An Address to Miss Phillis Wheatley

By Jupiter Hammon b. 1711 Jupiter Hammon
O come you pious youth! adore
    The wisdom of thy God,
In bringing thee from distant shore,
    To learn His holy word.
                                                                  Eccles. xii.

Though mightst been left behind
    Amidst a dark abode;
God’s tender mercy still combined,
    Thou hast the holy word.
                                                                  Psal. cxxv. 2, 3.

Fair wisdom’s ways are paths of peace,
    And they that walk therein,
Shall reap the joys that never cease,
    And Christ shall be their king.
                                                                  Psal. i. 1, 2; Prov. iii. 7.

God’s tender mercy brought thee here;
    Tossed o’er the raging main;
In Christian faith thou hast a share,
    Worth all the gold of Spain.
                                                                  Psal. ciii. 1, 3, 4.

While thousands tossed by the sea,
   And others settled down,
God’s tender mercy set thee free,
   From dangers that come down.

That thou a pattern still might be,
   To youth of Boston town,
The blessed Jesus set thee free,
   From every sinful wound.
                                                                  2 Cor. v. 10.

The blessed Jesus, who came down,
   Unveiled his sacred face,
To cleanse the soul of every wound,
   And give repenting grace.
                                                                  Rom. v. 21.

That we poor sinners may obtain,
   The pardon of our sin;
Dear blessed Jesus now constrain,
   And bring us flocking in.
                                                                  Psal. xxxiv. 6, 7, 8.

Come you, Phillis, now aspire,
   And seek the living God,
So step by step thous mayst go higher,
   Till perfect in the word.
                                                                  Matth. vii. 7, 8.

While thousands moved to distant shore,
   And others left behind,
The blessed Jesus still adore,
   Implant this in thy mind.
                                                                  Psal. lxxxix. 1.

Thous hast left the heathen shore;
   Through mercy of the Lord,
Among the heathen live no more,
   Come magnify thy God.
                                                                  Psal. xxxiv. 1, 2, 3.

I pray the living God may be,
   The shepherd of thy soul;
His tender mercies still are free,
   His mysteries to unfold.
                                                                  Psal. lxxx. 1, 2, 3.

Thou, Phillis, when thou hunger hast,
   Or pantest for thy God;
Jesus Christ is thy relief,
   Thou hast the holy word.
                                                                  Psal. xiii. 1, 2, 3.

The bounteous mercies of the Lord,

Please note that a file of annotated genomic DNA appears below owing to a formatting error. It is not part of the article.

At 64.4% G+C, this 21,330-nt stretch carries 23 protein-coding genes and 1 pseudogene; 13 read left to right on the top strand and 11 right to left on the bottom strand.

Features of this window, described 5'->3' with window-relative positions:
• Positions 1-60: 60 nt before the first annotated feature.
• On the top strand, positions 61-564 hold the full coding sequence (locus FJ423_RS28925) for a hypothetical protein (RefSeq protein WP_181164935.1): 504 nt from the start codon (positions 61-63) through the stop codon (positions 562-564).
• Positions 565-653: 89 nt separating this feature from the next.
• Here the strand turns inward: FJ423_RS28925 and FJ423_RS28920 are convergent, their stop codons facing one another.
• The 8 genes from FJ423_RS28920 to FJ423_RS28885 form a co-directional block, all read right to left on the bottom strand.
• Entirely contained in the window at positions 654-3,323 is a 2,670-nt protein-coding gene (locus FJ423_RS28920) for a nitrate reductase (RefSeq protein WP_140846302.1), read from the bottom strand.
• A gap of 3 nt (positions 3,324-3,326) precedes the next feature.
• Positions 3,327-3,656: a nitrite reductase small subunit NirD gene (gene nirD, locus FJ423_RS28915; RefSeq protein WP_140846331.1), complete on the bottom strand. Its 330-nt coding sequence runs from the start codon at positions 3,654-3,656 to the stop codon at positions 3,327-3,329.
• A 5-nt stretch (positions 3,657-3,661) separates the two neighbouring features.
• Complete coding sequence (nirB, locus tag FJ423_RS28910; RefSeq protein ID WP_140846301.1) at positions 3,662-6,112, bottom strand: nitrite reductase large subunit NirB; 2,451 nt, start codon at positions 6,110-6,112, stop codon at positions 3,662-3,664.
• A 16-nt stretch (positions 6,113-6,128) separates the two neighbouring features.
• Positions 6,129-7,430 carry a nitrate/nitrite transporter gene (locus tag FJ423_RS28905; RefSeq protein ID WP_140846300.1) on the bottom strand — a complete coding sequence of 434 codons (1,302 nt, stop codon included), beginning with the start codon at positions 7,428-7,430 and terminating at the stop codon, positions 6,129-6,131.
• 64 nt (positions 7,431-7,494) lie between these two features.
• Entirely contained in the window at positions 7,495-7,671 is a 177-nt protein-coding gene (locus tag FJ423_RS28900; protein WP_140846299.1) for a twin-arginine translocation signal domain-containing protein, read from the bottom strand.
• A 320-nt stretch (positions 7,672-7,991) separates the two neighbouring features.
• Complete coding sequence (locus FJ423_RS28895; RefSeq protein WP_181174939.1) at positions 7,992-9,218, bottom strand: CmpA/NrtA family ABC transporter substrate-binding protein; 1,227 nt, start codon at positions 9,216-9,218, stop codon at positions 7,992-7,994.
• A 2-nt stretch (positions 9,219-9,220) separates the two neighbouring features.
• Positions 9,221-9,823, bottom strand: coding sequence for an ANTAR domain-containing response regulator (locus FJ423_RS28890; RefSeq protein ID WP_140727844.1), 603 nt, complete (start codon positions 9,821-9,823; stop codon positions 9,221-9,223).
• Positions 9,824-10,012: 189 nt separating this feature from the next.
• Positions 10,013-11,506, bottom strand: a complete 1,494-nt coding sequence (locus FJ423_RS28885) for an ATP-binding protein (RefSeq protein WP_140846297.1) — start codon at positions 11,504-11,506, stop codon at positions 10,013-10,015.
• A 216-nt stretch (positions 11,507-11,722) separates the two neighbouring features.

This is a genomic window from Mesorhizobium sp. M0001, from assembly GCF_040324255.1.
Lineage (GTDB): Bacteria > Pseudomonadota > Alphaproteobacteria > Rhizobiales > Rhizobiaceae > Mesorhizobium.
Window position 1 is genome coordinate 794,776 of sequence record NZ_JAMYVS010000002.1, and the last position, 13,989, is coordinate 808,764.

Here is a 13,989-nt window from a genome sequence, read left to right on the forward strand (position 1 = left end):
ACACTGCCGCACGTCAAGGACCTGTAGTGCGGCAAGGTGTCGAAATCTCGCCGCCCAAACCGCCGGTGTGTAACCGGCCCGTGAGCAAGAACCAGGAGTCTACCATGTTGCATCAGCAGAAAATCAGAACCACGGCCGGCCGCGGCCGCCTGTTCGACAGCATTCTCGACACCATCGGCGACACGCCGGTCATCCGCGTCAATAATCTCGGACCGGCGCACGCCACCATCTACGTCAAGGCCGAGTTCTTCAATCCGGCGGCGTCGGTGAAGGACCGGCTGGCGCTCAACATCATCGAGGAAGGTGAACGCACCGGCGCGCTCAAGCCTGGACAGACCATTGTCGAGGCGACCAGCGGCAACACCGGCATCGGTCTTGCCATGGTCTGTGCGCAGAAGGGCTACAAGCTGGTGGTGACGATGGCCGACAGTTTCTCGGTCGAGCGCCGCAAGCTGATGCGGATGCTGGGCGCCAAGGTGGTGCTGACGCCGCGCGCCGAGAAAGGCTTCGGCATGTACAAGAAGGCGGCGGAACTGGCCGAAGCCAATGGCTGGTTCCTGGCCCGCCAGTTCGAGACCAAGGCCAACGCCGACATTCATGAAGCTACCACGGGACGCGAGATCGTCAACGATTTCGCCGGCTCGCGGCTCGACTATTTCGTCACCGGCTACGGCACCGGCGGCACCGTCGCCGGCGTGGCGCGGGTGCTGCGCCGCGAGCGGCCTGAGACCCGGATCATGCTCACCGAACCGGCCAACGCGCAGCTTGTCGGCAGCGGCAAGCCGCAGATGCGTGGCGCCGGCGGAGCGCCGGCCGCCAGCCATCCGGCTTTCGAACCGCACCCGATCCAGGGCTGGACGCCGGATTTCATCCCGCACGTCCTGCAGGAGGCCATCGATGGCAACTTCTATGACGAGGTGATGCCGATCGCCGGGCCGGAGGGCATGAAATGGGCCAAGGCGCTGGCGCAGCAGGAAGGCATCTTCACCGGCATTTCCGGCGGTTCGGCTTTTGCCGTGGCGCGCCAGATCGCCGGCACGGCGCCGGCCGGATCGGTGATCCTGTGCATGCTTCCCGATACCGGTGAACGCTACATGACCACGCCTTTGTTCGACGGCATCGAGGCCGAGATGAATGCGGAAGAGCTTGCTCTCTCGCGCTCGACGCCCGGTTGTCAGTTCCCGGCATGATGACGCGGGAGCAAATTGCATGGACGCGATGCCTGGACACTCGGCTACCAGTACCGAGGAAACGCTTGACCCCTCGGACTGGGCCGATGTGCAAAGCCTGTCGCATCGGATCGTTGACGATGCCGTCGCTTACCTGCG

Are hid beyond the sky,
And holy souls that love His word,
   Shall taste them when they die.
                                                                  Psal. xvi. 10, 11.

These bounteous mercies are from God,
   The merits of His son;
The humble soul that loves His word,
   He chooses for His own.
                                                                  Psal. xxxiv. 15.

Come, dear Phillis, be advised,
   To drink Samaria’s flood;
There nothing that shall suffice
   But Christ’s redeeming blood.
                                                                  John iv. 13, 14.

While thousands muse with earthly toys;
   And range about the street,
Dear Phillis, seek for heaven’s joys,
   Where we do hope to meet.
                                                                  Matth. vi. 33.

When God shall send his summons down,
   And number saints together,
Blest angels chant, (triumphant sound),
   Come live with me forever.
                                                                  Psal. cxvi. 15.

The humble soul shall fly to God,
   And leave the things of time,
Start forth as ’twere at the first word,
   To taste things more divine.
                                                                  Matth. v. 3, 8.

Behold! the soul shall waft away,
   Whene’er we come to die,
And leave its cottage made of clay,
   In twinkling of an eye.
                                                                  Cor. xv. 51, 52, 53.

Now glory be to the Most High,
   United praises given,
By all on earth, incessantly,
   And all the host of heav’n.
                                                                  Psal. cl. 6.

Source: The Longman Anthology of Poetry (Pearson, 2006)

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Poet Jupiter Hammon b. 1711

POET’S REGION U.S., Mid-Atlantic

Subjects Religion, Arts & Sciences, Christianity, God & the Divine, Poetry & Poets


Jupiter Hammon, the first published African American poet, was born into slavery at Henry Lloyd’s estate on Lloyd Neck, Long Island, New York. Hammon was purportedly allowed access to the manor library and was educated with the estate owner’s children, even working with Henry Lloyd in his business ventures. After Lloyd’s death, he lived with his son, Joseph Lloyd.
Hammon’s first work, the broadside An Evening Thought (also . . .

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SUBJECT Religion, Arts & Sciences, Christianity, God & the Divine, Poetry & Poets

POET’S REGION U.S., Mid-Atlantic

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